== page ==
The Monday Roundup: Stand up for trans riders, keep the boom alive and more

Posted by on April 5th, 2021 at 12:13 pm

Welcome to the week.

Here are the most notable items BikePortland editors and readers came across in the past seven days…

Stand up to hate: Portlander Molly Cameron is calling on the bike industry to stand against the hateful, anti-transgender laws in Arkansas that would prevent people from playing sports.

Build it and they will bike: One of the first peer-reviewed studies of the impact of new bike lanes installed due to the Covid bike boom found that in cities that added them, cycling increased 11 to 48 percent more than in cities that didn’t.

Get active, not electric: Switching to electric vehicles is important, but too much focus on electrification at the expense of bicycling will not get us to emissions goals fast enough.

Pandemic pilfering: NPR took a look at how bike theft is rising amid America’s bike boom and offered tips to prevent your bike from being stolen.

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Transit greener than biking: New research into modal choice and carbon emissions took into account the vast positive environmental impact of biking and transit over driving and found that transit is greenest due to the manufacture and disposal of bicycles as well as the added calorie consumption required by their riders.

Remove highways, says White House: Freeway removal fans are feeling good with new US DOT Sec. Buttigieg at the helm and a new infrastructure proposal that prioritizes out the idea.

Keeping streets open: A cautionary tale from New York City where some of the streets opened to people during the pandemic have been re-claimed by car users.

Speed bumps for bikes: A cafe owner in Manhattan was so mad at the speed of e-bike riders they installed harsh speed bumps.

New rules of roads: Bloomberg’s list of five things that will make streets and cars less deadly is rightly focused on an overhaul of federal regulations.

Dark side of Walmart utopia: The Walton family’s efforts in making northwest Arkansas a cycling mecca have attracted a lot of excitement from bike lovers, but are folks who move and vacation there helping fuel something sinister?

Thanks to everyone who shared links with us this week! Tracking the best stories is a community effort and I am very grateful for your help.

— Jonathan Maus: (503) 706-8804, @jonathan_maus on Twitter and jonathan@bikeportland.org
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NOTE: Thanks for sharing and reading our comments. To ensure this is a welcoming and productive space, all comments are manually approved by staff. BikePortland is an inclusive company with no tolerance for meanness, discrimination or harassment. Comments with expressions of racism, sexism, homophobia, or xenophobia will be deleted and authors will be banned.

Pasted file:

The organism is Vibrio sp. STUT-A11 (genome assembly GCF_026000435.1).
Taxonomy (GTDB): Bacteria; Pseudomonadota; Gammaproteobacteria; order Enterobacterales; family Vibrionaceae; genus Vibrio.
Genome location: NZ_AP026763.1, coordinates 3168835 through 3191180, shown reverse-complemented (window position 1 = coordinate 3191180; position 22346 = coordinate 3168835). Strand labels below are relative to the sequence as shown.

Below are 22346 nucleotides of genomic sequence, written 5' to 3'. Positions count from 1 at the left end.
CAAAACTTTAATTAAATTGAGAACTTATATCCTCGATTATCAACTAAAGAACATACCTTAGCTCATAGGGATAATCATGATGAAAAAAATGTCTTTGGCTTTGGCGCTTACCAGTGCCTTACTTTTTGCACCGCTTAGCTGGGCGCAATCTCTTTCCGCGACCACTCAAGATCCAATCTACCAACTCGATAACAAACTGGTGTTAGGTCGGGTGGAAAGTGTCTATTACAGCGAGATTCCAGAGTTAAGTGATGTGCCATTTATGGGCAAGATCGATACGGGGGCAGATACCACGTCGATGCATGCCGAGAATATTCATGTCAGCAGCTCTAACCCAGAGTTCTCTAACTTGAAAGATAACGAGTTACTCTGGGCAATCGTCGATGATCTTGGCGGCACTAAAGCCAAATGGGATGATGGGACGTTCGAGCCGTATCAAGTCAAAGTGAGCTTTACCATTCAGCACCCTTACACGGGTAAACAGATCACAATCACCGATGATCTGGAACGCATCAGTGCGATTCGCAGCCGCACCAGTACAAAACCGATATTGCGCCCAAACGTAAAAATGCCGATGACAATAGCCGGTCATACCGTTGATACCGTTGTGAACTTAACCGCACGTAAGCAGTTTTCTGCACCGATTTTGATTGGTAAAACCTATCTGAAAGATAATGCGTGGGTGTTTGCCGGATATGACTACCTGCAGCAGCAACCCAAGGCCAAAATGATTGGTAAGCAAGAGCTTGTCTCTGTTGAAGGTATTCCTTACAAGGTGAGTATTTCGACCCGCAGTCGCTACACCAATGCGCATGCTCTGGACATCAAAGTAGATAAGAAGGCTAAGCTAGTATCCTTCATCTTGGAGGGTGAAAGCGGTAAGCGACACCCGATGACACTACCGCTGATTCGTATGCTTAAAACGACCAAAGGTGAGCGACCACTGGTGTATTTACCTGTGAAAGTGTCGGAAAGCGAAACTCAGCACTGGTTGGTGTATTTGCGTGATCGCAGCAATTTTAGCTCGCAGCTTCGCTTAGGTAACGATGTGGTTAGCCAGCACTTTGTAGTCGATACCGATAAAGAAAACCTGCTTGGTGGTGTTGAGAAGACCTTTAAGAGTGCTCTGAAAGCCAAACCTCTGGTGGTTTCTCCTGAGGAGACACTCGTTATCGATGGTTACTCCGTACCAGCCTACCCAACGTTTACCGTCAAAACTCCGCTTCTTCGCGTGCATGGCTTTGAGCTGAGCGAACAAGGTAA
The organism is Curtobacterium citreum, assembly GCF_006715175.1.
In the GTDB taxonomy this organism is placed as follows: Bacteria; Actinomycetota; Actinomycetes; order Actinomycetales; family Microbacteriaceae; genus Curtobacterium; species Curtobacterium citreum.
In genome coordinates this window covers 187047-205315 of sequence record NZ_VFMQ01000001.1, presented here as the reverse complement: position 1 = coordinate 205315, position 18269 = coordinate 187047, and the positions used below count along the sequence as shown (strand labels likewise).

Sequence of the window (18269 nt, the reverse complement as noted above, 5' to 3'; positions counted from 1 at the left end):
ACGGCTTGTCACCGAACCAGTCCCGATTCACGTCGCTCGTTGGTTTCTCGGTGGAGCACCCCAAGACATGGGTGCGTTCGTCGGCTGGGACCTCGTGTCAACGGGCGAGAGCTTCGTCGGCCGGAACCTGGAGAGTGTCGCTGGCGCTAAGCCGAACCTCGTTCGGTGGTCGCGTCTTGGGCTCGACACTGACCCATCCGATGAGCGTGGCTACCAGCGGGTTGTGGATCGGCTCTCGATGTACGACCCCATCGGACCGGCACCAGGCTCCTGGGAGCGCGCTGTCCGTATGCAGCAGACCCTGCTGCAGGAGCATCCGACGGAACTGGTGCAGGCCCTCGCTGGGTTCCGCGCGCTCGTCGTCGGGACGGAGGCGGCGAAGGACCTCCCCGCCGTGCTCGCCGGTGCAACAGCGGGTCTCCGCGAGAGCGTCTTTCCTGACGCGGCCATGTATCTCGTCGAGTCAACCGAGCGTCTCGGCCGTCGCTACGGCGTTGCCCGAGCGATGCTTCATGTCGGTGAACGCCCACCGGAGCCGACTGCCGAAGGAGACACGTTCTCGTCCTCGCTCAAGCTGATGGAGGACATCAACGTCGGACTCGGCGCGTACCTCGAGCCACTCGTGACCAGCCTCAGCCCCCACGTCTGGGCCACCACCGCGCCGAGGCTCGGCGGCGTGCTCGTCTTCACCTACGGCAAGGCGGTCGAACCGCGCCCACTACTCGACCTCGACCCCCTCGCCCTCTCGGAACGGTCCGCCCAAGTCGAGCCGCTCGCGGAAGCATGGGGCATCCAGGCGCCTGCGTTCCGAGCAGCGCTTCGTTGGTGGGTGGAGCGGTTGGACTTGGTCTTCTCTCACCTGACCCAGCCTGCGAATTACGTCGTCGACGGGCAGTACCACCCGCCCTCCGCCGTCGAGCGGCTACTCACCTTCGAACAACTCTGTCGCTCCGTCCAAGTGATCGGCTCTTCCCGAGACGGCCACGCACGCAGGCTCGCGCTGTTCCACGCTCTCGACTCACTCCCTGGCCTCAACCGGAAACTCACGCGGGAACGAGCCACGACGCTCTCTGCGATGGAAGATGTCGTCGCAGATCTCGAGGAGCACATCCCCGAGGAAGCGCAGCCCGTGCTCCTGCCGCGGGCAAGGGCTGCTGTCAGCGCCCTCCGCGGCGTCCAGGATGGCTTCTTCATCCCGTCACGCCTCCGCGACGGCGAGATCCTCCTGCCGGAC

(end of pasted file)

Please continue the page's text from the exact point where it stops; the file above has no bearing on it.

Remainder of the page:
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maccoinnich
Subscriber

Re: “Build it and they will bike” – what a shame that Portland is one of the cities that chose not to build any new bike lanes as a COVID response.

eawriste
Guest
eawriste

Quick note on the WSR article about the business that put speed bumps in the bike lane. Here is the street view of Amsterdam Ave, which has 5 lanes for cars (presumably one of those has seating). Clearly, a PBL AND safe outdoor restaurant space can and should be the priority. The restaurant manager has safety as his ultimate goal (most restaurant owners in the city know how important delivery bikers are to the restaurant economy).

Suburban
Guest
Suburban

I like speed bumps, and I can not lie..

idlebytes
Guest
idlebytes

added calorie consumption required by their riders.

I’ve found this claim to be a bit dubious. Most people aren’t getting enough exercise so the health benefits will likely outweigh any additional CO2 consumption from food. The implication seems to be we should all be living sedentary lifestyles to consume as little calories as possible. Also who’s to say drivers or transit riders don’t consume as many calories? If they’re living a similar healthy lifestyle as the cyclist they’re exercising and consuming those additional calories outside of their commute time.